Leaving the Business: The Dark Side

By pete, Feb 25, 2015 | | |

  1. A few years ago, I wrote an article for this website entitled “  .”  In the years between then and now and I've discovered another dark side to this industry that so many of us gravitate to.  This job, this lifestyle, is an addiction.  I’m not talking your  garden variety, “Oh, I’m addicted to my morning coffee” kind of addiction.  I’m talking the gut wrenching, hardcore withdrawal symptoms, battling the urge to sink back into oblivion every day for the rest of your life kind of addiction.

    When I wrote that article, I was still in the halcyon days of the residual effects of this drug called the restaurant world.  It wasn't long, though, before signs of withdrawal set in.  I started writing a food blog to “give myself an outlet for my creativity.”  I scoured the internet, reading about new restaurants and bars, greedily devouring their online menus as if by reading about these new places I could live vicariously through them.  I followed up with old cooks that had worked for and been mentored by me, becoming both jealous of some of their successes and depressed that it was them still living the life that I miss so dearly.

    Six years later, I still find myself doing these things, and more.  I lie awake at nights coming up with new restaurant concepts that I’d like to open up, refining and re-visioning the spaces and menus, trying to figure out how to make these concepts fly in the heart of Wisconsin, the land of beer, brats, cheese, and brandy Old-Fashioneds.

    Yet, the rational part of me knows what going back into that world means; long hours, nights and weekends, missing out on time spent with my daughter and wife, the stress and the unhealthy, but fun ways, chefs often cope with that stress.  But that other voice whispers alluringly in my ear, “ Do it.  Give in.  You know you want to.  It will be fun.  It will be like the old, fun days.  Remember the rush.  Remember the camaraderie. Remember the fun we had.”

    I hear all the time from people who are thinking about going into this business.  While I calmly explain to them the pros and cons of this industry, and the fact that it’s not glamorous like it is on TV, a part of me wants to scream, “Run!!  Don’t do it!!  Don’t get a taste of the rush that this business can be, because once you do, once you’re hooked there is no going back.  You will want to give your life and your passion over to this addiction and you’ll never be the same again.”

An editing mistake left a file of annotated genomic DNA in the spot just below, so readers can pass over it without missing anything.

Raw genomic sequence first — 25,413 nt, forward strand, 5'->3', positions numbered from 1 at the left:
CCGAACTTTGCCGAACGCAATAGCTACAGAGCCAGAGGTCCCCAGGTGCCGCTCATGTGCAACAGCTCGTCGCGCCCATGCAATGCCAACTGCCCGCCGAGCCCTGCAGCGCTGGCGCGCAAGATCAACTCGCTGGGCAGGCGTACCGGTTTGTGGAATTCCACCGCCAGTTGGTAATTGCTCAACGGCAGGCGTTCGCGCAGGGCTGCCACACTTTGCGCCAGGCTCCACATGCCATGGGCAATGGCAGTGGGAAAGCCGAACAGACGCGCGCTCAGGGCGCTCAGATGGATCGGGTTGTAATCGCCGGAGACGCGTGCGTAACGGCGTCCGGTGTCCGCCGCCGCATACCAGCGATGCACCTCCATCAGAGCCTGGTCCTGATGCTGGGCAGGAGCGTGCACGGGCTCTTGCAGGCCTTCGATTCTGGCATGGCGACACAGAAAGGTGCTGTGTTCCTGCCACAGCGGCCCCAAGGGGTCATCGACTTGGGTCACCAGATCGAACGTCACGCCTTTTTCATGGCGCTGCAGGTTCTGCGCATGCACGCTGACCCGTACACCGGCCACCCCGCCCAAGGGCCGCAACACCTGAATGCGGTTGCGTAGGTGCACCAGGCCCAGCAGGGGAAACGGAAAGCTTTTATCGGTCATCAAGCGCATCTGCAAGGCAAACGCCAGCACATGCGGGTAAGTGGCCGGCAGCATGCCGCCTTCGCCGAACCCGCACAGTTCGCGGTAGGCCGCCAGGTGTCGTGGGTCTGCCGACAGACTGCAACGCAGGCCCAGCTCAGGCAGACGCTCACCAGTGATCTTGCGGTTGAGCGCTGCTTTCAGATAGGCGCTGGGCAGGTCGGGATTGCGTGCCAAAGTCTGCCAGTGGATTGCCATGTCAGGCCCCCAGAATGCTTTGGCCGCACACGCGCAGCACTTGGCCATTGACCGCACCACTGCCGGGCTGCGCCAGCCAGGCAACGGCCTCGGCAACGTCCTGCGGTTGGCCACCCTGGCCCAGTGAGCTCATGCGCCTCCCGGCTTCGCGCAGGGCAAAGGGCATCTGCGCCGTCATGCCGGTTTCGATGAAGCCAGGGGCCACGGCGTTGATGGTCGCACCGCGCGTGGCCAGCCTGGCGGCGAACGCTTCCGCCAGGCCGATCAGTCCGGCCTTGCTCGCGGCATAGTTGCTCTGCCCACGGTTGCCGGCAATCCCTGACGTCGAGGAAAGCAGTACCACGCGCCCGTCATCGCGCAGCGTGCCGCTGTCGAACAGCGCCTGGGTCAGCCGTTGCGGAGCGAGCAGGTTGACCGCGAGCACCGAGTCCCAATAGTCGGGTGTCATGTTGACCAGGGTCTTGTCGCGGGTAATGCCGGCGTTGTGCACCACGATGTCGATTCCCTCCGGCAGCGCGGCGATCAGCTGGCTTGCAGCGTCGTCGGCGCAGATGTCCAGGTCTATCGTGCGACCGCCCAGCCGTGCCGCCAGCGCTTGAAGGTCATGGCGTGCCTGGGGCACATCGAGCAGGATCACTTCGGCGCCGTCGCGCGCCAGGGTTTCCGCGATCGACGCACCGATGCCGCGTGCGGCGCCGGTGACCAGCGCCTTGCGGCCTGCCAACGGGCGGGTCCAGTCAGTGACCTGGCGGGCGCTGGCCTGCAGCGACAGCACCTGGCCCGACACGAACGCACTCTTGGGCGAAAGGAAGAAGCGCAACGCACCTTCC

Like any serious addict, not a day goes by without my thinking about that which I am addicted to and like any addict I don’t consider myself cured of my addiction, but struggle with it every day, knowing that someday, sooner or later, I will most likely fall off the band wagon and I will find myself immersed in my addiction once again.

    If you would like to read my earlier article on leaving the industry you can find the article here:


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  1. kaiquekuisine
    For those who havent seen me on cheftalk in the past year... Hi :D
  2. kaiquekuisine
    Oh this article just spoke to me. 
    After 2.5 years in the industry, and having to settle down and take it easy because of personal and family problems, i so miss working the 80 hour weeks, making 200 covers in a two man line and just leaving the kitchen with all that left over adrenaline. Now i work as an english teacher, and for me to stay sitting on a desk, teaching people things i didnt even like when i was a kid always made me questions why i didnt just stick to cooking. I guess it had more to do with the lack of sleep i got and lack of family moments, especially while my grandma (which is like my second mother) was battling lung cancer, but even after being a teacher i still didnt have much time to spend with the family. Now i lost my father and i realized life is too short to just stay unhappy and work a job wqhere you just cant see yourself working in for a long arse time. So i recently made the decision that in the beginning of the year i would start once again working as a cook, and that i was willing to even work my way up the ladder once again, just to feel the pleasure and the rush i loved to feel. Its been a year now that i have been away from cooking professionally but i just cant wait until 2016 to get my head back in the game and start working those long hours, and just feeling that rush and adrenaline, nothing could make me happier.